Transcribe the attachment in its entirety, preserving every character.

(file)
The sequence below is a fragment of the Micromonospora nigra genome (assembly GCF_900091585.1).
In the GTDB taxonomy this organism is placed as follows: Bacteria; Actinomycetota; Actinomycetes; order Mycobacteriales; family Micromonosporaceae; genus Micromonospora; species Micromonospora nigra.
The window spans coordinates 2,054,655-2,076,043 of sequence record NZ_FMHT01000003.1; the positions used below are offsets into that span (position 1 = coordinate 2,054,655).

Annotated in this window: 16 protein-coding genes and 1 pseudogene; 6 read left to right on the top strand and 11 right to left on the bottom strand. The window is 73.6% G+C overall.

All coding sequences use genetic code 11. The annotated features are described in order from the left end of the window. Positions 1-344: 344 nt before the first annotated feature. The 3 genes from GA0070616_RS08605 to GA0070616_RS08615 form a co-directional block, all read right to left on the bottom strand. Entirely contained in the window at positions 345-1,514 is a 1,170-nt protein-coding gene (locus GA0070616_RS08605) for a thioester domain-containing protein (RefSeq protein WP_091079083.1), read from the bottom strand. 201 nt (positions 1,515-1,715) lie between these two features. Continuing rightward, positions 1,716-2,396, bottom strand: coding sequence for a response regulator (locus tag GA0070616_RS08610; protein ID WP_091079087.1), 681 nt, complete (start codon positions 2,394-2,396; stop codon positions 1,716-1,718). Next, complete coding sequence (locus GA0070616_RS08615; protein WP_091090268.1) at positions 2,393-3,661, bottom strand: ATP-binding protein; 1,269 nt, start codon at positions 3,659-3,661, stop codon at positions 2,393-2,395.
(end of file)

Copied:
The sequence below is a fragment of the Micromonospora nigra genome (assembly GCF_900091585.1).
In the GTDB taxonomy this organism is placed as follows: Bacteria; Actinomycetota; Actinomycetes; order Mycobacteriales; family Micromonosporaceae; genus Micromonospora; species Micromonospora nigra.
The window spans coordinates 2,054,655-2,076,043 of sequence record NZ_FMHT01000003.1; the positions used below are offsets into that span (position 1 = coordinate 2,054,655).

Annotated in this window: 16 protein-coding genes and 1 pseudogene; 6 read left to right on the top strand and 11 right to left on the bottom strand. The window is 73.6% G+C overall.

All coding sequences use genetic code 11. The annotated features are described in order from the left end of the window. Positions 1-344: 344 nt before the first annotated feature. The 3 genes from GA0070616_RS08605 to GA0070616_RS08615 form a co-directional block, all read right to left on the bottom strand. Entirely contained in the window at positions 345-1,514 is a 1,170-nt protein-coding gene (locus GA0070616_RS08605) for a thioester domain-containing protein (RefSeq protein WP_091079083.1), read from the bottom strand. 201 nt (positions 1,515-1,715) lie between these two features. Continuing rightward, positions 1,716-2,396, bottom strand: coding sequence for a response regulator (locus tag GA0070616_RS08610; protein ID WP_091079087.1), 681 nt, complete (start codon positions 2,394-2,396; stop codon positions 1,716-1,718). Next, complete coding sequence (locus GA0070616_RS08615; protein WP_091090268.1) at positions 2,393-3,661, bottom strand: ATP-binding protein; 1,269 nt, start codon at positions 3,659-3,661, stop codon at positions 2,393-2,395.